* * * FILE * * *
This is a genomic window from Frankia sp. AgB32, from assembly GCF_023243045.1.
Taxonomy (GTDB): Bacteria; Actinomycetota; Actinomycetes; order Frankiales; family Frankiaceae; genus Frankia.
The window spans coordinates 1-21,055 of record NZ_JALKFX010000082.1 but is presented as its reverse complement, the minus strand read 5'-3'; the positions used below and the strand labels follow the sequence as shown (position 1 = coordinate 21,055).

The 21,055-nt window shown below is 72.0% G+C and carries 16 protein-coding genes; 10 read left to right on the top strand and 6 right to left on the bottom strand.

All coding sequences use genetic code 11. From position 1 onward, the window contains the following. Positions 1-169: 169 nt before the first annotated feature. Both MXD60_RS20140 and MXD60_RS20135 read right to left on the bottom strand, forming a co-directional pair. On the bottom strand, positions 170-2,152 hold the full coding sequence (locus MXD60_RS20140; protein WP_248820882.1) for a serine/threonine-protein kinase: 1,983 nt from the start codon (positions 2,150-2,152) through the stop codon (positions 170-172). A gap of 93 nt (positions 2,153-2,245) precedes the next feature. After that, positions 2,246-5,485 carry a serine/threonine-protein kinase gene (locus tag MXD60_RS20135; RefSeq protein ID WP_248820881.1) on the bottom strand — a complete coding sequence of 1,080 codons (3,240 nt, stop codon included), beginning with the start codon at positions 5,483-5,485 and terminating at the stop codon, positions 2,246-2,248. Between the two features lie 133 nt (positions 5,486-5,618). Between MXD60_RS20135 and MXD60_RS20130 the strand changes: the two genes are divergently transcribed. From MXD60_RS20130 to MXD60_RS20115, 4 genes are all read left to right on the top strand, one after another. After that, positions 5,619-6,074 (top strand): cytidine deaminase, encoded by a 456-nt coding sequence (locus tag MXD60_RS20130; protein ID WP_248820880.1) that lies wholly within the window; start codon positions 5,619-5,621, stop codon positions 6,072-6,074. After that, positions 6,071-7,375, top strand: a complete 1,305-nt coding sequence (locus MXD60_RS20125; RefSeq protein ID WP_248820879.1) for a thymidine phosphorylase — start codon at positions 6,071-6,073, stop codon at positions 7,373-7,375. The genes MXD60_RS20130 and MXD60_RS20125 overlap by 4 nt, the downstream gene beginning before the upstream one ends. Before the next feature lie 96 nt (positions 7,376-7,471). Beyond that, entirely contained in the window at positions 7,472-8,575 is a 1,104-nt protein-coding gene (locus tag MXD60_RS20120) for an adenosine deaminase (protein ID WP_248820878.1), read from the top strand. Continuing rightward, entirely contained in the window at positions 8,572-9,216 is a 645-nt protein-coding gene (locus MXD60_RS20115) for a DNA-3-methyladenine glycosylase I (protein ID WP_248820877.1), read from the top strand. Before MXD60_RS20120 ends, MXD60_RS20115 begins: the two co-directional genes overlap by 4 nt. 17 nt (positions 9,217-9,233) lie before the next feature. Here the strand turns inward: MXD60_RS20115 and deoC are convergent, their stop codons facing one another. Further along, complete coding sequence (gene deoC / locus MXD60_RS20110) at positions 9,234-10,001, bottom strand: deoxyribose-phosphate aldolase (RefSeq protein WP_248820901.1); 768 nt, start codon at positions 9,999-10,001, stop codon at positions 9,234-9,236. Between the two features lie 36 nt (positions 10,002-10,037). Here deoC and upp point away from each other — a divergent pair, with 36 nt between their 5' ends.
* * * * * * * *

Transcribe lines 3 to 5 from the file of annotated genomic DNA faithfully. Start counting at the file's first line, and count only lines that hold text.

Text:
The window spans coordinates 1-21,055 of record NZ_JALKFX010000082.1 but is presented as its reverse complement, the minus strand read 5'-3'; the positions used below and the strand labels follow the sequence as shown (position 1 = coordinate 21,055).

The 21,055-nt window shown below is 72.0% G+C and carries 16 protein-coding genes; 10 read left to right on the top strand and 6 right to left on the bottom strand.

All coding sequences use genetic code 11. From position 1 onward, the window contains the following. Positions 1-169: 169 nt before the first annotated feature. Both MXD60_RS20140 and MXD60_RS20135 read right to left on the bottom strand, forming a co-directional pair. On the bottom strand, positions 170-2,152 hold the full coding sequence (locus MXD60_RS20140; protein WP_248820882.1) for a serine/threonine-protein kinase: 1,983 nt from the start codon (positions 2,150-2,152) through the stop codon (positions 170-172). A gap of 93 nt (positions 2,153-2,245) precedes the next feature. After that, positions 2,246-5,485 carry a serine/threonine-protein kinase gene (locus tag MXD60_RS20135; RefSeq protein ID WP_248820881.1) on the bottom strand — a complete coding sequence of 1,080 codons (3,240 nt, stop codon included), beginning with the start codon at positions 5,483-5,485 and terminating at the stop codon, positions 2,246-2,248. Between the two features lie 133 nt (positions 5,486-5,618). Between MXD60_RS20135 and MXD60_RS20130 the strand changes: the two genes are divergently transcribed. From MXD60_RS20130 to MXD60_RS20115, 4 genes are all read left to right on the top strand, one after another. After that, positions 5,619-6,074 (top strand): cytidine deaminase, encoded by a 456-nt coding sequence (locus tag MXD60_RS20130; protein ID WP_248820880.1) that lies wholly within the window; start codon positions 5,619-5,621, stop codon positions 6,072-6,074. After that, positions 6,071-7,375, top strand: a complete 1,305-nt coding sequence (locus MXD60_RS20125; RefSeq protein ID WP_248820879.1) for a thymidine phosphorylase — start codon at positions 6,071-6,073, stop codon at positions 7,373-7,375. The genes MXD60_RS20130 and MXD60_RS20125 overlap by 4 nt, the downstream gene beginning before the upstream one ends. Before the next feature lie 96 nt (positions 7,376-7,471). Beyond that, entirely contained in the window at positions 7,472-8,575 is a 1,104-nt protein-coding gene (locus tag MXD60_RS20120) for an adenosine deaminase (protein ID WP_248820878.1), read from the top strand. Continuing rightward, entirely contained in the window at positions 8,572-9,216 is a 645-nt protein-coding gene (locus MXD60_RS20115) for a DNA-3-methyladenine glycosylase I (protein ID WP_248820877.1), read from the top strand. Before MXD60_RS20120 ends, MXD60_RS20115 begins: the two co-directional genes overlap by 4 nt. 17 nt (positions 9,217-9,233) lie before the next feature. Here the strand turns inward: MXD60_RS20115 and deoC are convergent, their stop codons facing one another. Further along, complete coding sequence (gene deoC / locus MXD60_RS20110) at positions 9,234-10,001, bottom strand: deoxyribose-phosphate aldolase (RefSeq protein WP_248820901.1); 768 nt, start codon at positions 9,999-10,001, stop codon at positions 9,234-9,236. Between the two features lie 36 nt (positions 10,002-10,037). Here deoC and upp point away from each other — a divergent pair, with 36 nt between their 5' ends.